#OTalk – 8th March 2016 – OT for adults with Lower Limb Amputation: What is Best Practice?

OT for adults with Lower Limb Amputation: What is Best Practice?

Date:  08/03/2016   Host: @OT_Vicky

Blog Post  –  Transcript


Vicky Leonard
Twitter: @OT_Vicky
Occupational Therapist at Nottingham University Hospitals
Student at the University of Nottingham, Masters is Research Methods (NIHR Funded).

 

Amputation of the lower limb is life changing both physically and emotionally and has consequences for daily functioning and quality of life. The aim of occupational therapy is to reduce the impact of amputation on the person’s functioning and to promote re-integration into activities of daily living and their environment (COT 2011). Through occupational therapy, people who have had a new amputation should be enabled to achieve the highest level of independence possible for them. This is important as hospital length of stay following surgery for lower limb amputation is often extended due to environmental or social issues and many of the patients in this group are elderly with co-morbidities. These are all factors which fall within the remit of occupational therapy. 


Although clinical wisdom supports the role of occupational therapy in the acute setting for people with lower limb amputation (LLA), current literature does not confirm or refute this. Despite recommendations from the College of Occupational Therapists (COT), there are currently no primary research studies to support the effectiveness of occupational therapy rehabilitation for inpatients following LLA (Spiliotopoulou and Atwal 2011). What evidence there is does not explore the occupational therapist’s role in recovery and rehabilitation and most of the literature which currently exists originates from studies of people referred for prosthetic training to rehabilitation centres (Fleury et al 2013, Pernot et al 1997). 


I am keen to start a discussion around what types of assessments and interventions OTs use for adults with LLA, what they feel is best practice and what they perceive to be the benefits and limitations of their current practice.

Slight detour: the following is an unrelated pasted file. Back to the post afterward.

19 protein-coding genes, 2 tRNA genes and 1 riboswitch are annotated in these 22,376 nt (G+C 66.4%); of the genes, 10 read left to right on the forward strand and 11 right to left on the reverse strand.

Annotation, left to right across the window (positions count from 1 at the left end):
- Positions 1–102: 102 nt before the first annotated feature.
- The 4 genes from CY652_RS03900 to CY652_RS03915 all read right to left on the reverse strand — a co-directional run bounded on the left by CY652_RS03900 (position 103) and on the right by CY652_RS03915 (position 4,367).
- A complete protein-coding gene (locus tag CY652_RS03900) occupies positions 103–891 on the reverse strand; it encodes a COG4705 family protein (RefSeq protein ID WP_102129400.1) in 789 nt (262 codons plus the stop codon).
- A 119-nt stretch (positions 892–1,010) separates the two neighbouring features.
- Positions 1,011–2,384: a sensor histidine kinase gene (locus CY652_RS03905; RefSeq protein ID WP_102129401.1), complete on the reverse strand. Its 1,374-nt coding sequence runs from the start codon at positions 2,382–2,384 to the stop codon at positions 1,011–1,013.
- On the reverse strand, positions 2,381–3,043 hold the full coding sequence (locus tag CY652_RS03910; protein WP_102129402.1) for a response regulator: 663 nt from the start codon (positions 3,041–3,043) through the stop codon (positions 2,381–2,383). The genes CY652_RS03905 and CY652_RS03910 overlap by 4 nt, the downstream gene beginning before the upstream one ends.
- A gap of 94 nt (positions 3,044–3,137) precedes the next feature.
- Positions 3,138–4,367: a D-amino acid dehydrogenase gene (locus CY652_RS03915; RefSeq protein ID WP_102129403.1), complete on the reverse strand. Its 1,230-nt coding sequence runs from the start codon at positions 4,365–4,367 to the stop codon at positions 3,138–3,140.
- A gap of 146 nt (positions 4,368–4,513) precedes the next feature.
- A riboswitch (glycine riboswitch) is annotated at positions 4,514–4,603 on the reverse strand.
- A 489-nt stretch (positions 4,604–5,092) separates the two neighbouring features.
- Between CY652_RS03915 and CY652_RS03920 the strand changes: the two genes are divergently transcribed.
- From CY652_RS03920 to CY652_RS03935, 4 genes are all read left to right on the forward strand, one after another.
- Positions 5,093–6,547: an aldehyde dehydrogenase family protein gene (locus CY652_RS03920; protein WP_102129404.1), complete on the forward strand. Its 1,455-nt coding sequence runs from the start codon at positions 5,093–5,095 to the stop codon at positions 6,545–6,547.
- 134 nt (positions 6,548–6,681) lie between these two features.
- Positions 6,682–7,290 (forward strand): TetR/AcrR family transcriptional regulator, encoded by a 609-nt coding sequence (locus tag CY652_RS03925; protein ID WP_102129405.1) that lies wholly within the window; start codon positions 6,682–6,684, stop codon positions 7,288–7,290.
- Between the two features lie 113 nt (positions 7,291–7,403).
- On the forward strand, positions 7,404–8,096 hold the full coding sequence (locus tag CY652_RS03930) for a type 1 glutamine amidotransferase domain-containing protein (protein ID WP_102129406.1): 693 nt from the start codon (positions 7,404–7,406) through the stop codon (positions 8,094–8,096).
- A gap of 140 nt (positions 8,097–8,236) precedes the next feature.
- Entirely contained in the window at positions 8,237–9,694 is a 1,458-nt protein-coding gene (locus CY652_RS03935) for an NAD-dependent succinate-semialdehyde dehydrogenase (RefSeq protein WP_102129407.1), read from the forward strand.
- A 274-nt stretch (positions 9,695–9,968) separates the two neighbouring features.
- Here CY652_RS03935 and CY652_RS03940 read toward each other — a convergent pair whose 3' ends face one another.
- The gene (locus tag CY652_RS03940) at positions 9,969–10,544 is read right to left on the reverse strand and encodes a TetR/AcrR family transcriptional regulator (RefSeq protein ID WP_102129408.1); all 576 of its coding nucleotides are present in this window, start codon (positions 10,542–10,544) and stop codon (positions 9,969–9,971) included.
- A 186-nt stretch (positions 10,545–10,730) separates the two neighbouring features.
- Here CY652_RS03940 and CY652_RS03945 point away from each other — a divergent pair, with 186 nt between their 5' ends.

I am currently undertaking a Masters in Research Methods and my empirical work will specifically investigate current OT practice in the UK for adults with new LLA, with a view to sending out a survey to OTs who work in this clinical area.

References:


COT (2011) Occupational therapy with people who have had lower limb amputations: Evidence Based Guidelines, London: College of Occupational Therapists


Fleury, A M., Salih, S A., Peel, N M. (2013) ‘Rehabilitation of the older vascular amputee: A review of the literature’, Geriatrics Gerontology International, 13, pp. 264 – 273


Pernot, H F M., De Witte, L P., Lindeman, E., Cluitmans, J. (1997) ‘Daily functioning of the lower extremity amputee: an overview of literature’, Clinical Rehabilitation, 11, pp. 93-106


Spiliotopoulou, G. and Atwal, A. (2011) ‘Is occupational therapy practice for older adults with lower limb amputations evidence based? A systematic review’, Prosthetics and Orthotics International, 36 (1), pp. 7-14

Post Chat Updates:

Healthcare Social Media Transcript

PDF of transcript: #OTalk 8 March 2016

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